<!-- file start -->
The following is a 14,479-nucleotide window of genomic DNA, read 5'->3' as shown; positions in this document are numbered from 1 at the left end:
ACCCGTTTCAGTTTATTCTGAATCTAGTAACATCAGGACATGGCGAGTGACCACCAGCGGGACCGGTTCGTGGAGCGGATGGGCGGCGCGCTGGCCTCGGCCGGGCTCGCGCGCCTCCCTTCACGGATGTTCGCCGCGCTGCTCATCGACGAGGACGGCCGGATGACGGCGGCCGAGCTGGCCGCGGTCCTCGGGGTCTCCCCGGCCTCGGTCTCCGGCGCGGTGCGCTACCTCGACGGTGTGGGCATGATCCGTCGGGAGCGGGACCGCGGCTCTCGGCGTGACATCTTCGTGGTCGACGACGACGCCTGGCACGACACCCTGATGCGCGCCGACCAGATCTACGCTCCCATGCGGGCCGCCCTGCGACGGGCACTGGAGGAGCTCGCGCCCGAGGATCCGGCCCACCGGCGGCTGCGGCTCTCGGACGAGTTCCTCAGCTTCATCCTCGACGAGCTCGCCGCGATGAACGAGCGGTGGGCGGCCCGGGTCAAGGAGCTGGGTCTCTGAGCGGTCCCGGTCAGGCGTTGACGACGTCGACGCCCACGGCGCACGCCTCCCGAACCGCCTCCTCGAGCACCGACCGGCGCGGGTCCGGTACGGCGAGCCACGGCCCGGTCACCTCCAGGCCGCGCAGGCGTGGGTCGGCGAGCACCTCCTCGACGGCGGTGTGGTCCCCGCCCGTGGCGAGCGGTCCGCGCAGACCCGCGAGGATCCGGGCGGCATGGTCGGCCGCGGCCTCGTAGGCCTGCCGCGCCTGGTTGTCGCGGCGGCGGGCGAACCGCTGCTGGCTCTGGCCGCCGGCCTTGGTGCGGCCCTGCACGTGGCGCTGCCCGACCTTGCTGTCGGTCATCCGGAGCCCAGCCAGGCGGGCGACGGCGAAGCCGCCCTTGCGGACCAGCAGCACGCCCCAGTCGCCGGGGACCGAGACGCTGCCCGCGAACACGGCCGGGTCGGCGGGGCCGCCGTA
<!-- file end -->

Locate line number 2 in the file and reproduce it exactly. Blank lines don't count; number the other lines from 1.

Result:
ACCCGTTTCAGTTTATTCTGAATCTAGTAACATCAGGACATGGCGAGTGACCACCAGCGGGACCGGTTCGTGGAGCGGATGGGCGGCGCGCTGGCCTCGGCCGGGCTCGCGCGCCTCCCTTCACGGATGTTCGCCGCGCTGCTCATCGACGAGGACGGCCGGATGACGGCGGCCGAGCTGGCCGCGGTCCTCGGGGTCTCCCCGGCCTCGGTCTCCGGCGCGGTGCGCTACCTCGACGGTGTGGGCATGATCCGTCGGGAGCGGGACCGCGGCTCTCGGCGTGACATCTTCGTGGTCGACGACGACGCCTGGCACGACACCCTGATGCGCGCCGACCAGATCTACGCTCCCATGCGGGCCGCCCTGCGACGGGCACTGGAGGAGCTCGCGCCCGAGGATCCGGCCCACCGGCGGCTGCGGCTCTCGGACGAGTTCCTCAGCTTCATCCTCGACGAGCTCGCCGCGATGAACGAGCGGTGGGCGGCCCGGGTCAAGGAGCTGGGTCTCTGAGCGGTCCCGGTCAGGCGTTGACGACGTCGACGCCCACGGCGCACGCCTCCCGAACCGCCTCCTCGAGCACCGACCGGCGCGGGTCCGGTACGGCGAGCCACGGCCCGGTCACCTCCAGGCCGCGCAGGCGTGGGTCGGCGAGCACCTCCTCGACGGCGGTGTGGTCCCCGCCCGTGGCGAGCGGTCCGCGCAGACCCGCGAGGATCCGGGCGGCATGGTCGGCCGCGGCCTCGTAGGCCTGCCGCGCCTGGTTGTCGCGGCGGCGGGCGAACCGCTGCTGGCTCTGGCCGCCGGCCTTGGTGCGGCCCTGCACGTGGCGCTGCCCGACCTTGCTGTCGGTCATCCGGAGCCCAGCCAGGCGGGCGACGGCGAAGCCGCCCTTGCGGACCAGCAGCACGCCCCAGTCGCCGGGGACCGAGACGCTGCCCGCGAACACGGCCGGGTCGGCGGGGCCGCCGTA